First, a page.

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Volume 44 Number 1 2007
Pages 123 — 136

Abstract - Dynamometry testing in spinal cord injury

Sue Ann Sisto, PT, MA, PhD;1-3* Trevor Dyson-Hudson, MD1,4

1Department of Physical Medicine and Rehabilitation, University of Medicine and Dentistry of New Jersey, New Jersey Medical School, Newark, NJ; 2Department of Physical Therapy, School of Health Related Professions, Newark, NJ; 3Human Performance and Movement Analysis Laboratory, Kessler Medical Rehabilitation Research and Education Center (KMRREC), West Orange, NJ; 4Spinal Cord Injury Laboratory, KMRREC, West Orange, NJ
Abstract — Persons with a spinal cord injury (SCI) demonstrate strength deficits that can limit their functional ability to perform activities of daily living. For a specific lesion level, performance of functional activities is related to the level of muscle strength. Consequently, in clinical practice, we need reliable measures of muscle strength to determine mobility and self-care ability. Muscle-strength testing is used to document recovery or loss of motor function early in SCI, as well as measure improvements in strength in chronic SCI. We also need such measures for research purposes to determine the efficacy of clinical trials. Several methods are available for testing muscle strength of persons with SCI, such as handheld, handgrip, and isokinetic dynamometers. This article provides an overview of muscle-contraction definitions and testing methodologies and discusses the reliability of these testing methods and dynamometry devices.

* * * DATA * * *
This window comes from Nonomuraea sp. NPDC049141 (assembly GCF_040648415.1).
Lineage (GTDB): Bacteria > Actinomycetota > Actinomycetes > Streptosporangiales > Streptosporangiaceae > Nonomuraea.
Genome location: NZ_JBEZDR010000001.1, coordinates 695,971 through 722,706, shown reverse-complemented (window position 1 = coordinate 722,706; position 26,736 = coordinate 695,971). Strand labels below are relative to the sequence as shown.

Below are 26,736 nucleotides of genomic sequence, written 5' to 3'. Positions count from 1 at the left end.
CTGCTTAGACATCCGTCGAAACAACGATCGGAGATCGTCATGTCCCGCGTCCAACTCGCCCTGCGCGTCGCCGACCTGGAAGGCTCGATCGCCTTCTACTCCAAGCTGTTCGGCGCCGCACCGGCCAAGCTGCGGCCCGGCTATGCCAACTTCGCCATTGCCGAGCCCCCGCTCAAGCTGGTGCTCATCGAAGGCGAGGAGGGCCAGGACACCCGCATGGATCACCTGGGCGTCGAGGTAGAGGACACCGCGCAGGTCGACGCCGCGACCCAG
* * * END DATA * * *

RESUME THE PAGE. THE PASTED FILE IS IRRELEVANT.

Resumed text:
Key words: dynamometry, functional ability, grip strength, handheld dynamometer, manual muscle test, muscle contraction, muscle strength, rehabilitation, spinal cord injury, strength deficit.

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